Would using the cowl be a way to remove heat. Denny

CW, that's a Hilborn scoop. Very popular with the carbed blower crowd. Here's a shot of an Enderlie, more common on injected blowers:

I also think things like air dams, other aerodynamic devices such as wings, modified bodywork etc should be functional.
Here you can see that the widened front bodywork is almost imperceptible to the casual glance yet it allows the use of 8" wide rubber. The rear is more dramatic in appearance but with the track widened nearly 6" front and rear it is a real challenge to be subtle. The wing in the rear is an example of active aerodynamics. Linked to the axle, it controls rear end float by varying the angle of attack based on height of the bodywork above the roadway. But of course without an effective front dam it would be useless.

There really is no practical way to put a scoop on this car without making it very very ugly. And I know, some of you already think it is but you're entitled to your opinions. Doesn't make you right but you have a right. I did conclude, after building it that it would be possible to build the engine short enough to fit under a stock hood, but even if it occurred to me before starting I would not have done it that way just because the hood treatment is the perfect compliment to the rest of the car. If I were building the ultimate sleeper then yes, I would do it that way. This ain't it. I'm actually extremely satisfied with the way the car has turned out. Still a bit more to do, I'm finishing up a total rewire, need new upholstery next and carpet, and there's the IRS to finish and install eventually. Maybe even one of Ted's IFS's in its future. But at this point exerything but the wiring is window dressing. This summer's all about wheel time.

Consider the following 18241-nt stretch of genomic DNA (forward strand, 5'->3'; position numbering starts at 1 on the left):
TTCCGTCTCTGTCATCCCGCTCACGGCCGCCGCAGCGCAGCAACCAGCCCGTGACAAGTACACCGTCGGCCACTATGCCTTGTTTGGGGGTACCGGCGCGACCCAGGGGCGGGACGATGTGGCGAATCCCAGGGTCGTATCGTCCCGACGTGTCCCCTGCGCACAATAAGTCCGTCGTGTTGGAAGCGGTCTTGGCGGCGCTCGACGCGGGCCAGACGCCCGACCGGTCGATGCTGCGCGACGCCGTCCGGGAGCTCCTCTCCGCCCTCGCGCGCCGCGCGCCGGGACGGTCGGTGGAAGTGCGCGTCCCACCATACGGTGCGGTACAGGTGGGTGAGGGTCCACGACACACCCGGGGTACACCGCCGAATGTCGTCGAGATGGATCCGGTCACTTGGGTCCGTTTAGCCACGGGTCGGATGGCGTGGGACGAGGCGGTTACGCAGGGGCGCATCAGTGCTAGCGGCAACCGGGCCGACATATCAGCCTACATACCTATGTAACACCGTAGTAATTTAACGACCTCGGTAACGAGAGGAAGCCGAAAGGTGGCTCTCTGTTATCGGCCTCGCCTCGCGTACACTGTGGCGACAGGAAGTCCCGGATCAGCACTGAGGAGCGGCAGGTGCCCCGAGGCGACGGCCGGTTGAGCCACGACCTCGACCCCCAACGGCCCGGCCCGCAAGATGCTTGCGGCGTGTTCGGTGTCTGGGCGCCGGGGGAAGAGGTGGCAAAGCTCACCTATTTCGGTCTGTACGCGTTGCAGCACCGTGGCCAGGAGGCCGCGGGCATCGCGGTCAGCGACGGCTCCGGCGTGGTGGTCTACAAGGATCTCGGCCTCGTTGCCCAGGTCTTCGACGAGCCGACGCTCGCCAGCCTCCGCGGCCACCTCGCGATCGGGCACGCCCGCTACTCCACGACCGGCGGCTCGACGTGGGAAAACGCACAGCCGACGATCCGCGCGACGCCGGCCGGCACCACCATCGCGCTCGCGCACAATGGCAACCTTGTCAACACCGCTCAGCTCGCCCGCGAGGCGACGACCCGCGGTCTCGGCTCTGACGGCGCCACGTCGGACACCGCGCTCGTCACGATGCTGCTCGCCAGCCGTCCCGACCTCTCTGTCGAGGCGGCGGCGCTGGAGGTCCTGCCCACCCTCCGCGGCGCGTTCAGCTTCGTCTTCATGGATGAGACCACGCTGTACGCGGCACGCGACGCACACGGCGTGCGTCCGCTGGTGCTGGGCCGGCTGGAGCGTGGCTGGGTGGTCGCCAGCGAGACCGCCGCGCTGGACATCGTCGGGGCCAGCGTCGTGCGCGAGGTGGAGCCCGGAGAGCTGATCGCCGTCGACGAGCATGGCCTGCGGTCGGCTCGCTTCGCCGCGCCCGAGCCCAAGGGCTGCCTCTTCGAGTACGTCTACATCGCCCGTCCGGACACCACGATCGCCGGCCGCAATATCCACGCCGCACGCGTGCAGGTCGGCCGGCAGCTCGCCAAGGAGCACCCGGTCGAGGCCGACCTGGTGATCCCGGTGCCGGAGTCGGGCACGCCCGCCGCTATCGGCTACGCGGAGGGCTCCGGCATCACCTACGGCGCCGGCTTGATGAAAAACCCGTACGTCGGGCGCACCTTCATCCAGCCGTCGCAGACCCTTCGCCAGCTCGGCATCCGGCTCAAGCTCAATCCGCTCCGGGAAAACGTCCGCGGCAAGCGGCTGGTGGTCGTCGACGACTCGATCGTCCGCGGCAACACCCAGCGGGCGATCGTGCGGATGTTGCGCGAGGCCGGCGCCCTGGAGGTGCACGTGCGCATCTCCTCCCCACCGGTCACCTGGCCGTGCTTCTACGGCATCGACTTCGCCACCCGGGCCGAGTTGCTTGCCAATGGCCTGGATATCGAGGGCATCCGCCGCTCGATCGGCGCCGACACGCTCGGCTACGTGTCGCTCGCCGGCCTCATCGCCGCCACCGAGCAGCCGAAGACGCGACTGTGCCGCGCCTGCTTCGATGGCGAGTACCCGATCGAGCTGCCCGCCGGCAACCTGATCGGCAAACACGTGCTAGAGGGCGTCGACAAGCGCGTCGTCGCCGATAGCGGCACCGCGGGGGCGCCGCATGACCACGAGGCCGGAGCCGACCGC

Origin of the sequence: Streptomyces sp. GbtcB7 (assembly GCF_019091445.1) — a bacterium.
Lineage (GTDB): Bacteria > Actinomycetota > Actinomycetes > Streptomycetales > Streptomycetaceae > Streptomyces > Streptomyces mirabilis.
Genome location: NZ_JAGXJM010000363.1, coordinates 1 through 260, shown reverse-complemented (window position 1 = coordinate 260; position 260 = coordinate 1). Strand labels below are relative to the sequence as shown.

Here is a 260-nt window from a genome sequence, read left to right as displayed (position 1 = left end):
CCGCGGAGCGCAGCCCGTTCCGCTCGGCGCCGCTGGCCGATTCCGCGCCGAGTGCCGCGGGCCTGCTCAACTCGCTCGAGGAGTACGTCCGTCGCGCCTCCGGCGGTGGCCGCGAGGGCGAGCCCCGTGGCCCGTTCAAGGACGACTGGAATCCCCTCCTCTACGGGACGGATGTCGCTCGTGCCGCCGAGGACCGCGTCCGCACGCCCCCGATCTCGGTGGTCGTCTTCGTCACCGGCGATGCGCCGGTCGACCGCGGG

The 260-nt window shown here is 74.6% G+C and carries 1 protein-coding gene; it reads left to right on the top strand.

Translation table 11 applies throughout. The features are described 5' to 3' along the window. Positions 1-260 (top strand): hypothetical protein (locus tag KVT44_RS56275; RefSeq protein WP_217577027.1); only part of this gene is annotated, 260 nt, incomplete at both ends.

Oh, and you'd be surprised at just how good the visibility over and around the scoop is. It really doesn't impact the sight lines while driving at all, that is, unless you like to watch your own front bumper.

Jim Blackwood

i like most smaller cowls but on top of the c hood?? i dont know? it should work fine heat rises, holes in front of hood blast most of the hot stuff out on the windshield, i really think theres no where for it to go now so it bakes your feet,theres no heat insulation under any of the carpet that would help to,but p.o. glued it everywhere & im not rippin all that up till i do repaint & some sort of custom interior,that is if i keep the car, awhile back i went to look at a delapidated old td [no engine,tranny] old guy wouldnt sell it but got me wantin one,then theres the 67/68 convert. firebird thing, could win the lottery & get a lotus, ever seen a C hood with a cowl?
denny 1

I like no hood at all.
Anthony Morgan

When upgrading my 4.6 GT I had clearance problems so made this scoop. It is vented to the rear. I tried to keep it as small and low as possible. I cant say its particularly attractive but very functional. Would look better same colour as car.